Gerson Digital : Denmark


5. Defining Dominance: Wuchters versus van Mander III

Mikael Bøgh Rasmussen

Karel van Mander III (1609-1670) [1] was no doubt the most prominent artist at the Danish court in the central decades of 17th-century Denmark. The aim of this article is to research the career of his main contender and eventual successor in that position: Abraham Wuchters (1608-1682) , who was for most of Van Mander’s career assigned a secondary position.

As an introduction to the theme of the article, I will discuss briefly Danish art for the elite from the onset of the baroque under the elective monarchy of Christian IV in the 1630s, until the establishment of new state art institutions meant to support the newly established absolute and hereditary monarchy under his son Frederick III and grandson Christian V. Thus, Danish elite art at that time was and should be considered as a structure in transition and transformation. Van Mander’s position in it and his ability to hold it turns out to be the more impressive when one takes into consideration the fundamental changes that he would have to adapt to along the way. Van Mander’s achievement is thrown into high relief when compared with the struggling career of his fellow court artist Wuchters. But first, it is necessary to address the question of attribution.1

Cover image
Abraham Wuchters
Portrait of Christian Reedtz (c. 1660-1704) as cupid, c. 1664
Copenhagen, SMK - National Gallery of Denmark, inv./ KMS3727

Alexander Cooper or David Beck
Portrait of Karel van Mander III (1609-1670), c. 1656
Copenhagen, SMK - National Gallery of Denmark, inv./ KMS3731

Abraham Wuchters
Self-portrait of Abraham Wuchters (1608-1680), 1640s or 1650s
Copenhagen, SMK - National Gallery of Denmark, inv./ Sp. 803

From the sources in the Royal Account Books, for example, it is clear that both artists, as well as a small host of others, provided the court and high nobility with history paintings, portraits and decorative panels and canvasses. However, as descriptions in these accounts are very often rather summary, and as a substantial proportion of paintings we know of today are without a firmly established, complete provenance, it is generally very hard to match written evidence and surviving paintings. In regard to Van Mander and Wuchters, this has led to some degree of uncertainty about who painted which pictures. In particular, this is due to the fact that their stylistic idioms appear to be quite alike at certain times in their production and that the quality of both their outputs seems to be variable, perhaps due to the participation of students in their studios. Attribution from mere stylistics may thus have evident weak links.

Fortunately, a firm corpus of autograph works can be established due to the engravings from the hand of the close co-operator of both, Albert Haelwegh (1620-1673).2 Haelwegh forms a third important node in the field of art, as he was Engraver of the University of Copenhagen and Royal Engraver since 1647. These positions were established in 1622 and 1624, respectively and, like the position of Drawing Teacher at Sorø Academy that was created in 1623, these new positions can be seen as part of the same conscious attempt to structure the production of high art by Christian IV [3-4] at this time. Haelwegh succeeded Simon de Passe (c.1595-1647), who had held both positions since their establishment, and he would engrave both Van Mander’s and Wuchters’ portraits, as well as funerary leafs and treatise illustrations. In 1653 Haelwegh would also become the brother-in-law of Wuchters. Haelwegh’s engravings form our primary basis for the attribution of the paintings of Van Mander and Wuchters, as we may assume from his close personal acquaintance with them that their designations of authorship are beyond doubt.3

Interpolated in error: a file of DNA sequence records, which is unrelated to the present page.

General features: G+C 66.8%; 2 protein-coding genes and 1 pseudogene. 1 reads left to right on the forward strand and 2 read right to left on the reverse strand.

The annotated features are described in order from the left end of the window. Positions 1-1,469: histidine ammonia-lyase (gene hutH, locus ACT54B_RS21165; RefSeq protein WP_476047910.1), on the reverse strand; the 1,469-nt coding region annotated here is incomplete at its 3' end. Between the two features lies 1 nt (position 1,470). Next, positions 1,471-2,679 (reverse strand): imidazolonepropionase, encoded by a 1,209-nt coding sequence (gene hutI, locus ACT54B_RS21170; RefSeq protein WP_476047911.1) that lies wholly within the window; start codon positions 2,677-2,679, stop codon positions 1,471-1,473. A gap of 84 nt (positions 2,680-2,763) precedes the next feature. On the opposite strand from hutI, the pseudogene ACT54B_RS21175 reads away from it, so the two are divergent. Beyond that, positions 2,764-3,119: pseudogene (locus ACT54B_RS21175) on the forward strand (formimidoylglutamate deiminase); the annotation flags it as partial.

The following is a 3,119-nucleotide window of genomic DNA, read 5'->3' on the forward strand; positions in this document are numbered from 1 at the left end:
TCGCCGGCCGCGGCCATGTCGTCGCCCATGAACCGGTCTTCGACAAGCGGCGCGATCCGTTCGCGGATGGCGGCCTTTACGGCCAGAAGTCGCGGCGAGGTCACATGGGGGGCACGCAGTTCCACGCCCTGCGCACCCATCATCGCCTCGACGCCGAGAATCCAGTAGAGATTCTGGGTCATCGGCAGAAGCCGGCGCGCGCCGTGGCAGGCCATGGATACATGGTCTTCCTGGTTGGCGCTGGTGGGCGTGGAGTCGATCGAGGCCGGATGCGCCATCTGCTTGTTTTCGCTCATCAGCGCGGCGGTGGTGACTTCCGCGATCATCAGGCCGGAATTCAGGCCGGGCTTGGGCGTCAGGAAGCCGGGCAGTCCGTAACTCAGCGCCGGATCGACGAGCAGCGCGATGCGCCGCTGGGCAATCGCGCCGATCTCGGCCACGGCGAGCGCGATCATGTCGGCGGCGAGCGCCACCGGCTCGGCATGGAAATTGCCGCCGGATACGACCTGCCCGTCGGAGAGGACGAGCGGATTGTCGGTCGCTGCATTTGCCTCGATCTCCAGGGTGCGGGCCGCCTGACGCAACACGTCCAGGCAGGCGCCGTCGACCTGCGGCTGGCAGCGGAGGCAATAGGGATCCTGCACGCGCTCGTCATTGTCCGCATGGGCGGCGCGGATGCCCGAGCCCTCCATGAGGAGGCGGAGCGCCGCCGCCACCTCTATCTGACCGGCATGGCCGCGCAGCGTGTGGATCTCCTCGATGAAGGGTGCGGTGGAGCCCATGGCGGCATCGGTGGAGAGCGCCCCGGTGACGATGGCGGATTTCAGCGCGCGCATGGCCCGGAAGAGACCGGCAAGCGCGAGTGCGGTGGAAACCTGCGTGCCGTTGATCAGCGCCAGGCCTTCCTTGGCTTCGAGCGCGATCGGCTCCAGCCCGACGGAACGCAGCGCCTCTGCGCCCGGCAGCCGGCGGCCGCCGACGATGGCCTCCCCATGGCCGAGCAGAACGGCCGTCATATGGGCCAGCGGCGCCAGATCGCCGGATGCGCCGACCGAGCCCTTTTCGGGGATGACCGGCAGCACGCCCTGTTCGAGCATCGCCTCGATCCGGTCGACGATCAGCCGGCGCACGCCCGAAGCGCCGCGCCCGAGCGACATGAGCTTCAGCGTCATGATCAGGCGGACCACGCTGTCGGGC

The primary attempt to establish a body of securely and plausibly attributed work of both Karel van Mander and Abraham Wuchters is the dissertation by Povl Eller from 1971. In this important publication, all known sources have been taken in and are referred to. Eller’s book thus remains the starting point for any consideration of the two artists.4

Albert Haelwegh after Karel van Mander (III)
Portrait of King Christian IV (1577-1648) of Denmark, c. 1644-1645
Hillerød, The National Museum of History Frederiksborg Castle

Albert Haelwegh after Abraham Wuchters
Portrait of King Christian V of Denmark (1646–1699) as a child, dated 1655
Copenhagen, SMK - The Royal Collection of Graphic Art, inv./ KKSgb8533


1 RKDimages encompasses 219 works in relation to Abraham Wuchters and 294 works in relation to Karel van Mander III as a result of the Gerson Digital project (January 2015).

2 Sthyr 1965. Haelwegh was probably trained by Jonas Suyderhof in Haarlem and came in 1643/1644 to Copenhagen.

3 At the moment 86 records of works by or related to Albert Haelwegh are to be found in RKDimages (January 2015).

4 Eller 1971. See for Wuchters: Andrup 1915. For Van Mander: Bobé 1919, Andrup 1932, Andrup 1933-1934, Andrup 1936, Andrup 1939, Eller 1971A, Roding 2006, Roding 2014  . An English monograph on Karel van Mander III in the Frederiksborg Research Series (Juliette Roding, Søren Mentz, Thomas Lyngby eds.), with contributions by Hugo Johannsen, Hessel Miedema, Louis Sicking, Mette Skougaard and Vibeke Winge, is fortcoming (2015). RKDimages encompasses 219 works in relation to Abraham Wuchters and 294 works in relation to Karel van Mander III (January 2015).

Cookies disclaimer

While surfing the internet, your preferences are remembered by cookies. Cookies are small text files placed on a pc, tablet or cell phone each time you open a webpage. Cookies are used to improve your user experience by anonymously monitoring web visits. By browsing this website, you agree to the placement of cookies.
I agree